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Volunteers at medical tent see their share of Sonshiners

Joy Yerrick of Minneapolis, left, gets her foot taped Thursday by Jean Boyum of Echo after suffering a minor injury at Sonshine. Hundreds of people volunteer their time each year at the Christian music festival, with those working the medical tent treating as many as 800 people during the four-day event. Tribune photo by Ron Adams

WILLMAR -- From cuts and scrapes to minor head injuries and heat exhaustion, the volunteers at the Sonshine medical tent have treated as many as 800 people for various reasons during the four-day event each year.

The annual Christian music festival, now in its third day, attracts nearly 20,000 people to the Willmar Civic Center and Willmar High School areas. With camping popular, many of Sonshiners are living off a steady diet of junk food and a lack of sleep.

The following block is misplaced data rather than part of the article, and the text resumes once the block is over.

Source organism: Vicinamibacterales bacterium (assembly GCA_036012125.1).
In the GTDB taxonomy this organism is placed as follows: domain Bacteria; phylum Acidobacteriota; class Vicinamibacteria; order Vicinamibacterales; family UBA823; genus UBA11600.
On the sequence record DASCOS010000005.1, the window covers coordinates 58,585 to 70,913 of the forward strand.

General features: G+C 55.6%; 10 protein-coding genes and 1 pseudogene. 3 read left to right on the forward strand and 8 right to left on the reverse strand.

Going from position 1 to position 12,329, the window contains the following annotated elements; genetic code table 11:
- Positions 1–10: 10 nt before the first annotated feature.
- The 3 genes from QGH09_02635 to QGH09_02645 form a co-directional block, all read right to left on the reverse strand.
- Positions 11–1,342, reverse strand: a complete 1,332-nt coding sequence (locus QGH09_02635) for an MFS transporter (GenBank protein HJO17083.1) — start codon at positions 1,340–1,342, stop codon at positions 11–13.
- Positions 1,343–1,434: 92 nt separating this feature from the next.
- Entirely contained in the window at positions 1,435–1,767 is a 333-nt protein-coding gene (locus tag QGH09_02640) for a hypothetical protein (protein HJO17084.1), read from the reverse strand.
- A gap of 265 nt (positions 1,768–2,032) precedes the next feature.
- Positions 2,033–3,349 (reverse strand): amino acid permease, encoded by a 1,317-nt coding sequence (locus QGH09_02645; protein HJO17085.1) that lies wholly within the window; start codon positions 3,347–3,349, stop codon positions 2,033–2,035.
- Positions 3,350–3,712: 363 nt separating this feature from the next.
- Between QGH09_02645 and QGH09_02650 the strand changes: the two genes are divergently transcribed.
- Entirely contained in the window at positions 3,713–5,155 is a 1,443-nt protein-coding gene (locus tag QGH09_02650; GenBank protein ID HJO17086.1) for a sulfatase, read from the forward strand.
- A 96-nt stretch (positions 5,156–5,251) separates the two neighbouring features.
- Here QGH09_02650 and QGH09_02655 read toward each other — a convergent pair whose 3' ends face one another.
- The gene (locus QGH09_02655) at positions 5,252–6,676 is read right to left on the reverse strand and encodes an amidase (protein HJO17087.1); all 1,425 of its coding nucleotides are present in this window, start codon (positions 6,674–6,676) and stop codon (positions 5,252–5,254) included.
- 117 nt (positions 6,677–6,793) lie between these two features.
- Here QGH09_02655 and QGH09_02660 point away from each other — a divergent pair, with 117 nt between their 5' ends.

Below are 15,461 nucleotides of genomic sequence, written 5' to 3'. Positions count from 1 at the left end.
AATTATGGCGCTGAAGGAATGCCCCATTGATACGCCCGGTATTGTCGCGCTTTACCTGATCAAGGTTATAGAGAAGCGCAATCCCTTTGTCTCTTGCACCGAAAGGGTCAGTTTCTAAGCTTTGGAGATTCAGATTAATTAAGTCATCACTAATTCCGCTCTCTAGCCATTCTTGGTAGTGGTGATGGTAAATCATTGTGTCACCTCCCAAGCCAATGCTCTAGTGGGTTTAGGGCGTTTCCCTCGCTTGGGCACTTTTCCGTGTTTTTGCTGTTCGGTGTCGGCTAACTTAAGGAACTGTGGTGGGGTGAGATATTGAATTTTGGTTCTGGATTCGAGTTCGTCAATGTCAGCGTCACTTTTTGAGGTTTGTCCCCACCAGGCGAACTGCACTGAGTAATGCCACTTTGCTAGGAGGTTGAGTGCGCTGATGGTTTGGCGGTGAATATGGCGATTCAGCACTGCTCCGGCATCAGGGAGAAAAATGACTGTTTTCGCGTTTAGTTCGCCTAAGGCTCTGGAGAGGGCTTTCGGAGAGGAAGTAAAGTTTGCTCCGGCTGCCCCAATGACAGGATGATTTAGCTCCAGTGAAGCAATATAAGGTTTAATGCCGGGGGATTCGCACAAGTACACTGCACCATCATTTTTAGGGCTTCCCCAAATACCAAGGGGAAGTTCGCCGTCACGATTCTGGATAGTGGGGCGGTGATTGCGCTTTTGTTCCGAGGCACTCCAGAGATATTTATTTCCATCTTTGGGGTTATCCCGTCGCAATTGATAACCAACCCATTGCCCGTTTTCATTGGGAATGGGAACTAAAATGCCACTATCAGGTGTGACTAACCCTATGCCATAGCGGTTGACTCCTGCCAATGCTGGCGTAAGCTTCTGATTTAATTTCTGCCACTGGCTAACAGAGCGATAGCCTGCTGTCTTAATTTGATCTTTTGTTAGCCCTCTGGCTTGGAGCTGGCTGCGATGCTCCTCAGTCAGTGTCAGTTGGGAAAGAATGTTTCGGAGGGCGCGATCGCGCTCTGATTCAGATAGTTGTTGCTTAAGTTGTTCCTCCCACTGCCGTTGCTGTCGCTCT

Brad Hanson, operations manager at Willmar Ambulance Service, said heat exhaustion from bad food and a lack of the right fluids is the second-most common reason Sonshiners visit the event's medical tent.

The most common treatment is for cuts and scrapes, often the results of mosh pits or stepping on tent stakes.

The tent opened at 10 a.m. Wednesday and by noon Thursday volunteers had helped nearly 50 people. Most simply needed Band-Aids, but some have seen their ankles wrapped or have been pumped with fluids due to dehydration.

Jean Boyum, a medical volunteer from Echo, said she's thankful for the weather so far. "I'm worried that when the heat comes we'll have a lot of people in here," she said.

But, with 180 volunteers working throughout the festival and nine beds available in the tent, Jim Kroona, operations manager at the tent, said they are equipped for most medical needs.

Kroona advises Sonshiners to eat a mix of healthy food and maintain a consistent intake of fluids.

-- Jasmine Maki